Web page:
Computer science

Study of computation, automation, and information



Computer science can be described as all of the following:

Computer science is the study of computation, automation, and information. Computer science spans theoretical disciplines (such as algorithms, theory of computation, information theory, and automation) to practical disciplines (including the design and implementation of hardware and software). Computer science is generally considered an area of academic research and distinct from computer programming.

Algorithms and data structures are central to computer science. The theory of computation concerns abstract models of computation and general classes of problems that can be solved using them. The fields of cryptography and computer security involve studying the means for secure communication and for preventing security vulnerabilities. Computer graphics and computational geometry address the generation of images. Programming language theory considers different ways to describe computational processes, and database theory concerns the management of repositories of data. Human–computer interaction investigates the interfaces through which humans and computers interact, and software engineering focuses on the design and principles behind developing software. Areas such as operating systems, networks and embedded systems investigate the principles and design behind complex systems. Computer architecture describes the construction of computer components and computer-operated equipment. Artificial intelligence and machine learning aim to synthesize goal-orientated processes such as problem-solving, decision-making, environmental adaptation, planning and learning found in humans and animals. Within artificial intelligence, computer vision aims to understand and process image and video data, while natural language processing aims to understand and process textual and linguistic data.

The fundamental concern of computer science is determining what can and cannot be automated. The Turing Award is generally recognized as the highest distinction in computer science.


Philosophy of computer science


As a discipline, computer science spans a range of topics from theoretical studies of algorithms and the limits of computation to the practical issues of implementing computing systems in hardware and software. CSAB, formerly called Computing Sciences Accreditation Board - which is made up of representatives of the Association for Computing Machinery (ACM), and the IEEE Computer Society (IEEE CS) - identifies four areas that it considers crucial to the discipline of computer science: theory of computation, algorithms and data structures, programming methodology and languages, and computer elements and architecture. In addition to these four areas, CSAB also identifies fields such as software engineering, artificial intelligence, computer networking and communication, database systems, parallel computation, distributed computation, human–computer interaction, computer graphics, operating systems, and numerical and symbolic computation as being important areas of computer science.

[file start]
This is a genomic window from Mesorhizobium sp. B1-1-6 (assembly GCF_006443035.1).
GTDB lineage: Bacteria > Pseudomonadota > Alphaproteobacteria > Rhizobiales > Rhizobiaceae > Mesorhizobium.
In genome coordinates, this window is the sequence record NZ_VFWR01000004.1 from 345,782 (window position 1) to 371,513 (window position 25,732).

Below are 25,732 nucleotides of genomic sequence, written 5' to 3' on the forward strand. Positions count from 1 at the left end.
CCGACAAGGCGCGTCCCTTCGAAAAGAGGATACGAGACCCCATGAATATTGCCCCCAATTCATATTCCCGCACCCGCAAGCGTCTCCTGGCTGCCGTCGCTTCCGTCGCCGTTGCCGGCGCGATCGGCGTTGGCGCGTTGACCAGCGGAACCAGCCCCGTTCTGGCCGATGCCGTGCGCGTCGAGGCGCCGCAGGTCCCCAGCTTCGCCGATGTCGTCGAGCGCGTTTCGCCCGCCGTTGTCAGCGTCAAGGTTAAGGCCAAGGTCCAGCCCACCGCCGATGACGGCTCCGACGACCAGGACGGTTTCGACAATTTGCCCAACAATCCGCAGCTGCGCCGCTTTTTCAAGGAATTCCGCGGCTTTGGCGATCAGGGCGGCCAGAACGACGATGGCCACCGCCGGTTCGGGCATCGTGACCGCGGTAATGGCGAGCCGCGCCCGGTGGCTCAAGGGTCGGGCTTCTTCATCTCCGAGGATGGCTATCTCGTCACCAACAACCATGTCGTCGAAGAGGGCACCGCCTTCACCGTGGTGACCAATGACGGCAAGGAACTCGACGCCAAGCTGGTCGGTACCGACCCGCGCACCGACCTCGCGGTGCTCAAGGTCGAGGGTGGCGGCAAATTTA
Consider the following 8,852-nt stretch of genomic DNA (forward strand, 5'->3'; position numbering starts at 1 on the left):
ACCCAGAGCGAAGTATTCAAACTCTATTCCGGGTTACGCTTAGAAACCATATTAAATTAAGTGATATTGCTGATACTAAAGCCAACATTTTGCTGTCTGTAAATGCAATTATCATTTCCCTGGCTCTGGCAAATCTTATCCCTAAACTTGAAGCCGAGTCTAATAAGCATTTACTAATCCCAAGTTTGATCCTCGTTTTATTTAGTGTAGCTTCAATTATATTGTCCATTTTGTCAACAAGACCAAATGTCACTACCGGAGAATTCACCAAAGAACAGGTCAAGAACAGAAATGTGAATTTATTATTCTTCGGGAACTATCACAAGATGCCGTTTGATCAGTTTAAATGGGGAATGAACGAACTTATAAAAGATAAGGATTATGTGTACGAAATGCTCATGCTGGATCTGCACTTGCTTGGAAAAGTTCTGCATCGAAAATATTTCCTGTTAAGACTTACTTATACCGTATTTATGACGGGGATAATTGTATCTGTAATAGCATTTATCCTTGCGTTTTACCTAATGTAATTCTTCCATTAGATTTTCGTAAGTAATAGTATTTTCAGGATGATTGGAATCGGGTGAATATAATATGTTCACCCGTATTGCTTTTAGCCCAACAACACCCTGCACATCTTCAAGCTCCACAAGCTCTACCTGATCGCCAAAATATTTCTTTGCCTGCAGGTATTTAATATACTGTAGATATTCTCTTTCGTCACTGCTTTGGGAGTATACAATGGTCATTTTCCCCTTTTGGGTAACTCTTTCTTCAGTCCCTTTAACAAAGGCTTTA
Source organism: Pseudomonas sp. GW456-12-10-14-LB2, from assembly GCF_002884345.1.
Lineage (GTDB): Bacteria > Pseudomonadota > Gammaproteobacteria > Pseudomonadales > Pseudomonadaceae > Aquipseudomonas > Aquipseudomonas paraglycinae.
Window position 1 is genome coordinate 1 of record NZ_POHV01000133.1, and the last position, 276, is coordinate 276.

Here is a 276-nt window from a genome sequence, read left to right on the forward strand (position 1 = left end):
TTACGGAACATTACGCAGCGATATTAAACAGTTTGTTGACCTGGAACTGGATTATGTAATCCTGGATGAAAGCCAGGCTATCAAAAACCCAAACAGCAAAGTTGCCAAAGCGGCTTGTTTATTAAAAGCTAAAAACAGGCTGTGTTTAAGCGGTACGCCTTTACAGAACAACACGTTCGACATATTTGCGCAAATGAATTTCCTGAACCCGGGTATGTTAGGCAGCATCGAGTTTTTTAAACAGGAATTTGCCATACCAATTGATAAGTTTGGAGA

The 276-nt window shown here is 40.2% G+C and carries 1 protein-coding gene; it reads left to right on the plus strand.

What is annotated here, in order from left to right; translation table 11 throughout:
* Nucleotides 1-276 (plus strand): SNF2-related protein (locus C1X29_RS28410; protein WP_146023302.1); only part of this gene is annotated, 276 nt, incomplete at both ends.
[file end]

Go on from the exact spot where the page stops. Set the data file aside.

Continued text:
Theoretical computer science

Theoretical computer science

Theory of computation

Theory of computation
Automata theory Formal languages Computability theory Computational complexity theory Quantum computing Models of computation Logic circuit theory Cellular automata

Information and coding theory

Information theory Coding theory
Channel capacity Algorithmic information theory Signal detection theory Kolmogorov complexity

Data structures and algorithms

Data structure Algorithm
Analysis of algorithms Algorithm design Combinatorial optimization Computational geometry Randomized algorithms

Programming language theory and formal methods

Programming language theory Formal methods
Programming language Formal semantics Type theory Formal verification Automated theorem proving

Computer systems

Computer architecture and organization

Computer architecture Computer organisation Computer engineering

Concurrent, parallel and distributed computing

Concurrency (computer science) Distributed computing Parallel computing

Computer networks

Computer network

Computer security and cryptography

Computer security Cryptography

Databases and data mining

Database Data mining

Artificial intelligence

Artificial intelligence Bio-inspired computing Machine learning

Applied computer science

Computer graphics and visualization

Computer graphics Image processing Information visualization

Image and sound processing

Information processing

Computational science, finance and engineering

Computational science Computational finance Computational engineering Numerical analysis Symbolic computation Computational physics Computational chemistry Bioinformatics Computational biology Computational neuroscience

Social computing and human–computer interaction

Social computing Human–computer interaction

Software engineering

Computer programming Software engineeringCompiler theory Programming language pragmatics Programming language theory Formal semantics Type theory Formal methods Algorithm design Reverse engineering

Other foundations

Game theory Discrete Mathematics Graph theory Mathematical logic Number theory Automated reasoning Soft computing Evolutionary computing Robotics